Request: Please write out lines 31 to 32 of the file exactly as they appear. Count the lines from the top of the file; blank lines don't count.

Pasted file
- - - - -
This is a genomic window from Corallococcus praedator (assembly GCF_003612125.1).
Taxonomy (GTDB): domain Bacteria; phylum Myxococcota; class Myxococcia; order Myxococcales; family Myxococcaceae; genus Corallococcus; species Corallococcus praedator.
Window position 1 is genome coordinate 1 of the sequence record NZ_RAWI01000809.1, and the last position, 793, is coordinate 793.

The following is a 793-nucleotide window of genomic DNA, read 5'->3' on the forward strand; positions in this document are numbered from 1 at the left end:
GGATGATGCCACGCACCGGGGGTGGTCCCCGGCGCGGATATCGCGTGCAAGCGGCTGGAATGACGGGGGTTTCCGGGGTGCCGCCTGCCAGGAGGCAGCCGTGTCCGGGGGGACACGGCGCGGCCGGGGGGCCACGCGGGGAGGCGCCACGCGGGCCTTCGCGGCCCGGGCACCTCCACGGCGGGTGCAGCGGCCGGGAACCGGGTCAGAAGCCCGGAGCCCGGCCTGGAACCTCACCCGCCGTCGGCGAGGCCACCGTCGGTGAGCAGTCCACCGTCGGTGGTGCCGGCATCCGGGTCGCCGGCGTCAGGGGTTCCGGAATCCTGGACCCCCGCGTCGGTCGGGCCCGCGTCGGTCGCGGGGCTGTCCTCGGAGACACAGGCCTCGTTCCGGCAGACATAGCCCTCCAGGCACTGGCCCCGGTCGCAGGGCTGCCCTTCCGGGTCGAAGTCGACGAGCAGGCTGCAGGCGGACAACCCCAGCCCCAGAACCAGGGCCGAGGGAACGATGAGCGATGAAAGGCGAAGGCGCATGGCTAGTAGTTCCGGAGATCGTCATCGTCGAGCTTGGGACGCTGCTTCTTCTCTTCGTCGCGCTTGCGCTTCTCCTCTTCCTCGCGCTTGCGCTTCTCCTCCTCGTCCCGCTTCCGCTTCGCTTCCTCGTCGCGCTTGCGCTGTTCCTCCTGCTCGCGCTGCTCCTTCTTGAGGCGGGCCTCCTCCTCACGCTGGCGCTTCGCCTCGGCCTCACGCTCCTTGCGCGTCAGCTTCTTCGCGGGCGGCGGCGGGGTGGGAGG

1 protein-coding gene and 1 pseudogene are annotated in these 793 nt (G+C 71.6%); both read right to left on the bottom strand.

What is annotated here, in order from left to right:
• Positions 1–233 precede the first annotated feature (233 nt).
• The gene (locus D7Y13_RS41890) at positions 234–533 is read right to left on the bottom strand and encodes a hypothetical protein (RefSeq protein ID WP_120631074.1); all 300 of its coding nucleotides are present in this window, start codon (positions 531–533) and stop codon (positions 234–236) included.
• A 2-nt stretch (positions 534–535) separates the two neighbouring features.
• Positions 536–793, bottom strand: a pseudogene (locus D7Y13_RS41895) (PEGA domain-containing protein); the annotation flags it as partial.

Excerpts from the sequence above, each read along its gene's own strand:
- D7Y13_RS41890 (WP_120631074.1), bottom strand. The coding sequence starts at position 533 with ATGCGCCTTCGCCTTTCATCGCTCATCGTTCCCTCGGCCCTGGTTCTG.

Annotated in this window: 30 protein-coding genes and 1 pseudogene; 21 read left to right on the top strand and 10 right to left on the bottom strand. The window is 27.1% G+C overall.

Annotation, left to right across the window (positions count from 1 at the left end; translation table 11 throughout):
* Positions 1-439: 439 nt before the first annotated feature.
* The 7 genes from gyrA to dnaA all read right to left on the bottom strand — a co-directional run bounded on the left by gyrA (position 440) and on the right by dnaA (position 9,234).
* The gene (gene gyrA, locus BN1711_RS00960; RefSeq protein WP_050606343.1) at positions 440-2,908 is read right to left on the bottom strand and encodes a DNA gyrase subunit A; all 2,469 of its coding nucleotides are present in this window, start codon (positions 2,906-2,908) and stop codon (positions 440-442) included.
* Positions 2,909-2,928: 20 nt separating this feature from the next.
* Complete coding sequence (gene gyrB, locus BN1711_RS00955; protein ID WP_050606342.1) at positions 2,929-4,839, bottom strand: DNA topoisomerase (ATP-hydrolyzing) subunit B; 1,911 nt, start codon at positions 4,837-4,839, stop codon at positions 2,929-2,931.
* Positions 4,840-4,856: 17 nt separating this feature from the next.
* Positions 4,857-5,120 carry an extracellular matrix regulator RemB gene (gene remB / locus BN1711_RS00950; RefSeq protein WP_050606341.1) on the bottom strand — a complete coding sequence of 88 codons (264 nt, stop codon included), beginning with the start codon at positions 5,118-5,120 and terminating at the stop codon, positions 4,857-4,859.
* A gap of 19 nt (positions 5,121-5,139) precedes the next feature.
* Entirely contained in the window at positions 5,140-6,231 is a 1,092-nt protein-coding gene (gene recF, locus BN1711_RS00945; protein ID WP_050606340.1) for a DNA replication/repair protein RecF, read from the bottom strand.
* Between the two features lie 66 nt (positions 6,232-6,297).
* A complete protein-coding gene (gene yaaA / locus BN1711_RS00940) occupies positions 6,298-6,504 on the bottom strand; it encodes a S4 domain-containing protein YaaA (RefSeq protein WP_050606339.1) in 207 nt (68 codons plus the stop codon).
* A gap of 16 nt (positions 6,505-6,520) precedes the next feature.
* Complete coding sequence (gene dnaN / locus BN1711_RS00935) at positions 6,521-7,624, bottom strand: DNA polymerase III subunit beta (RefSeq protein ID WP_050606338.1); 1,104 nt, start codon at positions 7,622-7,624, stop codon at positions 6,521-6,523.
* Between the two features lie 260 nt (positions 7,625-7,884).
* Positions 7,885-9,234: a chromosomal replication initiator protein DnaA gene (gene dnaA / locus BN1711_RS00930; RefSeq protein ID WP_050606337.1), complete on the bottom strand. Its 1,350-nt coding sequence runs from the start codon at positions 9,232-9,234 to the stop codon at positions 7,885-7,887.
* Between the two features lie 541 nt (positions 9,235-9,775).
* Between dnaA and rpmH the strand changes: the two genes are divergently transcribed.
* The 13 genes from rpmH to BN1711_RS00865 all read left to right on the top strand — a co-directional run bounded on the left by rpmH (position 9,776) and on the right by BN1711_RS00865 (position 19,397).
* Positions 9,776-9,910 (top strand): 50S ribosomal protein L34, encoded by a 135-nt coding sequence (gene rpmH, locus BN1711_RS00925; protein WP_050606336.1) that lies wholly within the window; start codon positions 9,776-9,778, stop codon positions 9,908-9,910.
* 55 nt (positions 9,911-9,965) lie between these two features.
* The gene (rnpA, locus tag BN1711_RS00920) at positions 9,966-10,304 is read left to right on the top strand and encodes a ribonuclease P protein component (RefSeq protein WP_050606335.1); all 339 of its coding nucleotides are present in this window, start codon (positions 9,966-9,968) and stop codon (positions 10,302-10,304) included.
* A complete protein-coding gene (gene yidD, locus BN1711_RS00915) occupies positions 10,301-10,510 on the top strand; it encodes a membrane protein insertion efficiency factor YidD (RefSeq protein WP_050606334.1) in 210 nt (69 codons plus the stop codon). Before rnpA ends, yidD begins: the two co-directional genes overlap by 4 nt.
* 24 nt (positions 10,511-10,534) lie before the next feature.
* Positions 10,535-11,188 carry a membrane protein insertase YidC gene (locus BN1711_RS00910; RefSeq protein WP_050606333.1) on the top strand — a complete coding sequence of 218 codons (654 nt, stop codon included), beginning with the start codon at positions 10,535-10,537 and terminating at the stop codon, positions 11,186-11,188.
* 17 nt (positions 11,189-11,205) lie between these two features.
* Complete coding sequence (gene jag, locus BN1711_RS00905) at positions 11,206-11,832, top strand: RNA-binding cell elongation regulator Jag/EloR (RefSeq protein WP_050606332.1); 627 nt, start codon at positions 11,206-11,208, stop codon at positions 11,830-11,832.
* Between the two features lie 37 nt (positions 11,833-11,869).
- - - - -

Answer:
* Between the two features lie 541 nt (positions 9,235-9,775).
* Between dnaA and rpmH the strand changes: the two genes are divergently transcribed.